The Family Court of England and Wales is not bound by a pre-nuptial agreement when deciding how marital assets should be divided in financial proceedings. A pre-nuptial agreement is a legal agreement made between two individuals before their marriage has taken place. The agreement usually sets out how the couple wish their assets to be divided between them if they later separate or divorce.

The recent case of KA v MA (Pre-nuptial Agreement Needs) highlights that the over-arching criterion in assessing housing and income needs in financial proceedings is fairness, even though the couple signed a pre-nuptial agreement that would limit the wife’s claims. In this case both parties had met in 2000 and had been previously married. The husband had substantial wealth compared to the wife. The wife moved into the husband’s property in 2004 when their child was born and the wife became a full time carer for the child.

Prior to their marriage in 2008, the husband wanted the wife to sign a pre-nuptial agreement so he could protect his pre-acquired wealth to pass to his sons from his first marriage. He disclosed that his business assets were £30 million, and the family home and other assets were valued at £3.8 million. In comparison the wife had two properties that had a net value of £216,000.

The pre-nuptial agreement provided the wife with £24,000 annual maintenance and a lump sum of £600,000 if the parties were divorced. Both these sums were index linked to take account of inflation. However, she sought legal advice on the pre-nuptial agreement and was advised not to sign the agreement. The wife reluctantly signed the pre-nuptial agreement three weeks before the wedding as she knew her husband would not marry her without her signing the agreement.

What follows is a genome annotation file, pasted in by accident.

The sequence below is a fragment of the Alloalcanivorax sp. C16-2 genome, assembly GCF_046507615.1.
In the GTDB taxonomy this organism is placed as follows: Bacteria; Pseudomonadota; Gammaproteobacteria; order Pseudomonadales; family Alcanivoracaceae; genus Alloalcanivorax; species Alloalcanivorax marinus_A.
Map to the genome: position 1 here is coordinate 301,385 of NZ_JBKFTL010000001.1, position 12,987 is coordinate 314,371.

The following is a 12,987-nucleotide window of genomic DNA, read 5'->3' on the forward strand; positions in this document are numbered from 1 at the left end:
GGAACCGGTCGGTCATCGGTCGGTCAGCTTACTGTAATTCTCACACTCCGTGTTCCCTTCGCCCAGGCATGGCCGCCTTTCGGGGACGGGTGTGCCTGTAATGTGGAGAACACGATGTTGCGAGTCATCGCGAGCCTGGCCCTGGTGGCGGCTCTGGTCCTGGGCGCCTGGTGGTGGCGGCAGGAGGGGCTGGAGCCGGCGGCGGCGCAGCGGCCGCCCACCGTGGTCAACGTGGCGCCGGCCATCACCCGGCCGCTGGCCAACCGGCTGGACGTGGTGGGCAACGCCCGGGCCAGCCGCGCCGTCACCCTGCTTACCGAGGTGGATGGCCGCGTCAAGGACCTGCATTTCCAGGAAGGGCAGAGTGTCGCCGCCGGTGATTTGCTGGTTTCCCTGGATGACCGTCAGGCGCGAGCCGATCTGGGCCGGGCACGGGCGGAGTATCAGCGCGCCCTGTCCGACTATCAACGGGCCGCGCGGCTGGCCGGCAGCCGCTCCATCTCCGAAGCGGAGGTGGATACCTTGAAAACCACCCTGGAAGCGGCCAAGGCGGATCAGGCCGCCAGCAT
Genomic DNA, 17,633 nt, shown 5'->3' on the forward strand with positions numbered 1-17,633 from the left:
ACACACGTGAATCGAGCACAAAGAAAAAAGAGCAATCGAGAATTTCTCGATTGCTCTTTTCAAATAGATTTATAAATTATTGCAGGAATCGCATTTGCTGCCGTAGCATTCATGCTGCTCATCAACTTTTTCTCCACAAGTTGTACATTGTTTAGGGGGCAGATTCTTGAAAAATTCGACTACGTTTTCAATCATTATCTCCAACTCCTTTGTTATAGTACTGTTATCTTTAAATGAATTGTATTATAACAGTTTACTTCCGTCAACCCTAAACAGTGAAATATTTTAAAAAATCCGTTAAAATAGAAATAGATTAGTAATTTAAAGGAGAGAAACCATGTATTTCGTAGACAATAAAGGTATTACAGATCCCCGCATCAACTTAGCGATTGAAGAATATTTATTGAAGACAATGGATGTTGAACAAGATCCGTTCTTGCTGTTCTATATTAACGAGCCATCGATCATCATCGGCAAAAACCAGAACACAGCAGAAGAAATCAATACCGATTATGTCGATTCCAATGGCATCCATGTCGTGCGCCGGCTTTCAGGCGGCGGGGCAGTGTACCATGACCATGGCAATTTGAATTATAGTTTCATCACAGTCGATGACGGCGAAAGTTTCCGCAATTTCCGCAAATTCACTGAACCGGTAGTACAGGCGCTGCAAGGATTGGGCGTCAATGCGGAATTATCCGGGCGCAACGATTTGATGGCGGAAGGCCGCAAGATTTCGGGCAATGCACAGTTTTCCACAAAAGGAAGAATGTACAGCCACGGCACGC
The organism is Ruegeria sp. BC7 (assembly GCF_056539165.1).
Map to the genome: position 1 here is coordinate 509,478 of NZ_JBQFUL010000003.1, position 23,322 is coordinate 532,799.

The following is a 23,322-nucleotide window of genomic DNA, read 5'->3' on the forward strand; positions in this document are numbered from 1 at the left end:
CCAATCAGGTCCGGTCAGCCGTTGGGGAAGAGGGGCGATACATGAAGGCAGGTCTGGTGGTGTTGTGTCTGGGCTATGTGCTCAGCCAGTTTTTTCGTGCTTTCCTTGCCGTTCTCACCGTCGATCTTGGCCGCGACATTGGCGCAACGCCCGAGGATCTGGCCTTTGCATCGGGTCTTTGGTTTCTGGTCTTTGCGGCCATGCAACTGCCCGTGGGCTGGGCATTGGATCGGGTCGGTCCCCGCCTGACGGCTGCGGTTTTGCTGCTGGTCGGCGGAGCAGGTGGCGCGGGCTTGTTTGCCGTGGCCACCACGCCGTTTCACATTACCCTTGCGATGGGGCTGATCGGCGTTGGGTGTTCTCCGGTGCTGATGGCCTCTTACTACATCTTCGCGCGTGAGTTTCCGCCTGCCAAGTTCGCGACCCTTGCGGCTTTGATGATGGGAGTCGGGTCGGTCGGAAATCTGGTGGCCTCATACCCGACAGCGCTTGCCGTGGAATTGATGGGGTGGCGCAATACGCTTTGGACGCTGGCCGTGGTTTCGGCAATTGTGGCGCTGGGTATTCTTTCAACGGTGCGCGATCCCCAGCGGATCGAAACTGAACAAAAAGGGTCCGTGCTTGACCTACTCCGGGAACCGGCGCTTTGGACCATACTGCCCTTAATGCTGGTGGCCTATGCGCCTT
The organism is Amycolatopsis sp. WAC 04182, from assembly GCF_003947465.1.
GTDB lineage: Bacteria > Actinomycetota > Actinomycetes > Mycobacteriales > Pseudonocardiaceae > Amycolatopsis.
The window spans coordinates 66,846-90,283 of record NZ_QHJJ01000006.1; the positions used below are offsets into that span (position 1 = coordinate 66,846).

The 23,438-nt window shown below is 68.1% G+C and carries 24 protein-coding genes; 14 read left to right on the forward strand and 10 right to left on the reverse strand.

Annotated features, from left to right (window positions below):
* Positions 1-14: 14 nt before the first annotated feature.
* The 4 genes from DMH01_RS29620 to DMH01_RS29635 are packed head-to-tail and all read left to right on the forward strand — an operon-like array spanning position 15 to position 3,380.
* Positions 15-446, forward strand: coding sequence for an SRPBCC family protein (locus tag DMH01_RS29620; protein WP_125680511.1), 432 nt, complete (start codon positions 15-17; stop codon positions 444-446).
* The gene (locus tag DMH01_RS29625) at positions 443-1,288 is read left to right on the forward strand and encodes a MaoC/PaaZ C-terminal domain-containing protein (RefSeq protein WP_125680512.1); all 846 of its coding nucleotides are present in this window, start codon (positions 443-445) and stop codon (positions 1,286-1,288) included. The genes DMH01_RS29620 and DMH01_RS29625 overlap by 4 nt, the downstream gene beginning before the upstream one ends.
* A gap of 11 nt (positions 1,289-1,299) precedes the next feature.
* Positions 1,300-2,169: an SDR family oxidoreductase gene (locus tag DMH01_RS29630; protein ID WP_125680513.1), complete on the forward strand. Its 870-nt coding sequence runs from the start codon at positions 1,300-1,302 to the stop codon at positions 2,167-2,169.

The relationship broke down and financial proceedings were issued in 2016. The wife sought capital of £6 million on a clean break principle. The husband offered £1.6 million and did not seek to implement the pre-nuptial agreement fully.

This case came before Mrs Justice Roberts in the High Court, who found that the wife had understood the pre-nuptial agreement and was aware that it might be enforced. From the legal advice that she had received at the time of signing the document she was aware that the agreement fell short of what she may have achieved under a court order. The judge also found that the wife had intended to bound by the agreement and was aware that if she did not sign it then the parties would not get married. It is interesting to note that the Court appeared to take into account that the timings were relevant and placed pressure on the wife to sign the agreement.

Mrs Justice Roberts decided that she could not disregard the Pre-nuptial agreement, however on a needs basis she ordered that the husband pay £2.73 million as a clean break to provide a housing fund of £1.35 million. The wife was also awarded a Duxbury Fund of £1.6 million (a lump sum intended to provide an income for a certain number of years). To reach her decision, Mrs Justice Roberts applied the over-arching criterion of fairness in assessing the wife’s housing and income needs and taking into account the wife’s agreement to limit her financial claims by signing the pre-nuptial agreement. This case is a reminder that a pre-nuptial agreement is one element of the court’s discretionary search for a fair outcome.

Case: KA v MA (Prenuptial Agreement: Needs) [2018] EWHC 499 (Fam)

Further Reading:

Why Get A Pre-Nuptial Before You Get Married?

Divorce and the 50:50 split of financial assets

Could your children stop you from getting married?

Busting the Common Law Marriage Myth

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